By Peggy R. Lott on June 03 2018 19:47:15
Every breed can be trained to learn almost every command. However, some breeds learn a lot faster than others - making them a lot easier to train. These highly intelligent breeds pick up a command after only about five or six repetitions, they more often respond on the first time you give the command, and they remember commands even if they are not practiced often. They also learn commands even when the trainer is inexperienced and makes mistakes. So if you do not have a lot of the time to spend dog training, or you are the impatient type who gets frustrated easily, choose a breed which has a high ease of training rating.
You do not have to have own a large house to own a large dog (although a tiny apartment is not going to be big enough for one of the giant breeds). If you can take him outside for a good hour of two of exercise every day... a large dog can live in a small house or apartment just fine.
Domestic dogs (Canis familiaris) have developed a close relationship with humans through the process of domestication. In human-dog interactions, eye contact is a key element of relationship initiation and maintenance. Previous studies have suggested that canine ability to produce human-directed communicative signals is influenced by domestication history, from wolves to dogs, as well as by recent breed selection for particular working purposes. To test the genetic basis for such abilities in purebred dogs, we examined gazing behavior towards humans using two types of behavioral experiments: the ‘visual contact task’ and the ‘unsolvable task’. A total of 125 dogs participated in the study. Based on the genetic relatedness among breeds subjects were classified into five breed groups: Ancient, Herding, Hunting, Retriever-Mastiff and Working). We found that it took longer time for Ancient breeds to make an eye-contact with humans, and that they gazed at humans for shorter periods of time than any other breed group in the unsolvable situation. Our findings suggest that spontaneous gaze behavior towards humans is associated with genetic similarity to wolves rather than with recent selective pressure to create particular working breeds.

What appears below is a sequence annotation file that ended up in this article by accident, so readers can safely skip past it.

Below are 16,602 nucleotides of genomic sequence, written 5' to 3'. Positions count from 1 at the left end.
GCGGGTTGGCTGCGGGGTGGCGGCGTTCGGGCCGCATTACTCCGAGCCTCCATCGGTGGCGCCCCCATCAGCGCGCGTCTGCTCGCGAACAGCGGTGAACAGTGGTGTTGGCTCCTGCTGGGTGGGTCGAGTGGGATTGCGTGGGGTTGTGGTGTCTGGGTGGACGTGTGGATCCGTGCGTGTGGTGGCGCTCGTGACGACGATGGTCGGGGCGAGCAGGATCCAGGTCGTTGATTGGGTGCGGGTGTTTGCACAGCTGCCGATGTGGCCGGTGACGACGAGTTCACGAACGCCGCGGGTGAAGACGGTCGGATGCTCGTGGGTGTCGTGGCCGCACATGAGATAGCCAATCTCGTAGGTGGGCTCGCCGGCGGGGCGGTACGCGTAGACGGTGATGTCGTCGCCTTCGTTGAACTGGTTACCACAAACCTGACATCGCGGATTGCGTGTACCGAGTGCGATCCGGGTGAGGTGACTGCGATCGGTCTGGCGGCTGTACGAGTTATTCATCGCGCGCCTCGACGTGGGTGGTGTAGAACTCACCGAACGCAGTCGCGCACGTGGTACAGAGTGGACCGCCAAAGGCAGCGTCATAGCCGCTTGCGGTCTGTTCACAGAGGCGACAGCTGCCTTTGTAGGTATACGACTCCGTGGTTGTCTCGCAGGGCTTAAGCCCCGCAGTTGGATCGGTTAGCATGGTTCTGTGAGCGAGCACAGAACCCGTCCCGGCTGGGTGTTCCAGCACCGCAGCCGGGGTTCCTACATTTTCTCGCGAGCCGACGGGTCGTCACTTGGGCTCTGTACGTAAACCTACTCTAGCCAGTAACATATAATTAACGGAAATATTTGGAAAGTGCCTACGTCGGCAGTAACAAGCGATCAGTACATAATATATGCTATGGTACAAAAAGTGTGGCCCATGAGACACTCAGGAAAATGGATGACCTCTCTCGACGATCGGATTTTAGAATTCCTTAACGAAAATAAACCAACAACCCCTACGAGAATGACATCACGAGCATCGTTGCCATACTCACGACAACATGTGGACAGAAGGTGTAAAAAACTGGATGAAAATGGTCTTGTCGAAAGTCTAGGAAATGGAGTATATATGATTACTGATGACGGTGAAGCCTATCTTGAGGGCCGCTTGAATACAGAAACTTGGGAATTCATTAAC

Some breeds have so much energy and are so active that if you do not give them a sufficient workout every day - a long walk and hard run - their pent up energy will quite likely manifest itself in destructive behavior.
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